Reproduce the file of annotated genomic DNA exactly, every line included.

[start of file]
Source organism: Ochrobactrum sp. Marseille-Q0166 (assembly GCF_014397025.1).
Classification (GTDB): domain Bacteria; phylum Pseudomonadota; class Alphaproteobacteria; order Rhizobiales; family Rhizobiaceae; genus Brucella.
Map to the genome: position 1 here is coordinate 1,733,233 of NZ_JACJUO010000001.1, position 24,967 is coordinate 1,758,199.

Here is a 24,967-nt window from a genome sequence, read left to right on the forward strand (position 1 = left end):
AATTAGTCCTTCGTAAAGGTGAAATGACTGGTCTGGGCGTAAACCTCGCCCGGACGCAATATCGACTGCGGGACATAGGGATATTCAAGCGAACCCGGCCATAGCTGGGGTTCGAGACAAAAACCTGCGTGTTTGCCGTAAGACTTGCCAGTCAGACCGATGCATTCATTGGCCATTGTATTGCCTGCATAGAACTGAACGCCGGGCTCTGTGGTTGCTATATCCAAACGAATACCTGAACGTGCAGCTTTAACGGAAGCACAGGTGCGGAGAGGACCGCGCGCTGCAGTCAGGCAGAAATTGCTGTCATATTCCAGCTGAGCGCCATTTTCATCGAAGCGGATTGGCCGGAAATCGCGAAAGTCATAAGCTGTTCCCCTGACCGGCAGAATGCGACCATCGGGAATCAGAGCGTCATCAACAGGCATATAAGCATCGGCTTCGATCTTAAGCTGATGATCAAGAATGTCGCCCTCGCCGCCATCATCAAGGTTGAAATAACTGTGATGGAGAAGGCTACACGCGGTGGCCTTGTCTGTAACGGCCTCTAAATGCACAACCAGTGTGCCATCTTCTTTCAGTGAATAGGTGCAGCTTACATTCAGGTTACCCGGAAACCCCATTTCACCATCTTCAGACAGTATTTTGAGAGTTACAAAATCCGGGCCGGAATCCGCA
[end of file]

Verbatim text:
Source organism: Ochrobactrum sp. Marseille-Q0166 (assembly GCF_014397025.1).
Classification (GTDB): domain Bacteria; phylum Pseudomonadota; class Alphaproteobacteria; order Rhizobiales; family Rhizobiaceae; genus Brucella.
Map to the genome: position 1 here is coordinate 1,733,233 of NZ_JACJUO010000001.1, position 24,967 is coordinate 1,758,199.

Here is a 24,967-nt window from a genome sequence, read left to right on the forward strand (position 1 = left end):
AATTAGTCCTTCGTAAAGGTGAAATGACTGGTCTGGGCGTAAACCTCGCCCGGACGCAATATCGACTGCGGGACATAGGGATATTCAAGCGAACCCGGCCATAGCTGGGGTTCGAGACAAAAACCTGCGTGTTTGCCGTAAGACTTGCCAGTCAGACCGATGCATTCATTGGCCATTGTATTGCCTGCATAGAACTGAACGCCGGGCTCTGTGGTTGCTATATCCAAACGAATACCTGAACGTGCAGCTTTAACGGAAGCACAGGTGCGGAGAGGACCGCGCGCTGCAGTCAGGCAGAAATTGCTGTCATATTCCAGCTGAGCGCCATTTTCATCGAAGCGGATTGGCCGGAAATCGCGAAAGTCATAAGCTGTTCCCCTGACCGGCAGAATGCGACCATCGGGAATCAGAGCGTCATCAACAGGCATATAAGCATCGGCTTCGATCTTAAGCTGATGATCAAGAATGTCGCCCTCGCCGCCATCATCAAGGTTGAAATAACTGTGATGGAGAAGGCTACACGCGGTGGCCTTGTCTGTAACGGCCTCTAAATGCACAACCAGTGTGCCATCTTCTTTCAGTGAATAGGTGCAGCTTACATTCAGGTTACCCGGAAACCCCATTTCACCATCTTCAGACAGTATTTTGAGAGTTACAAAATCCGGGCCGGAATCCGCA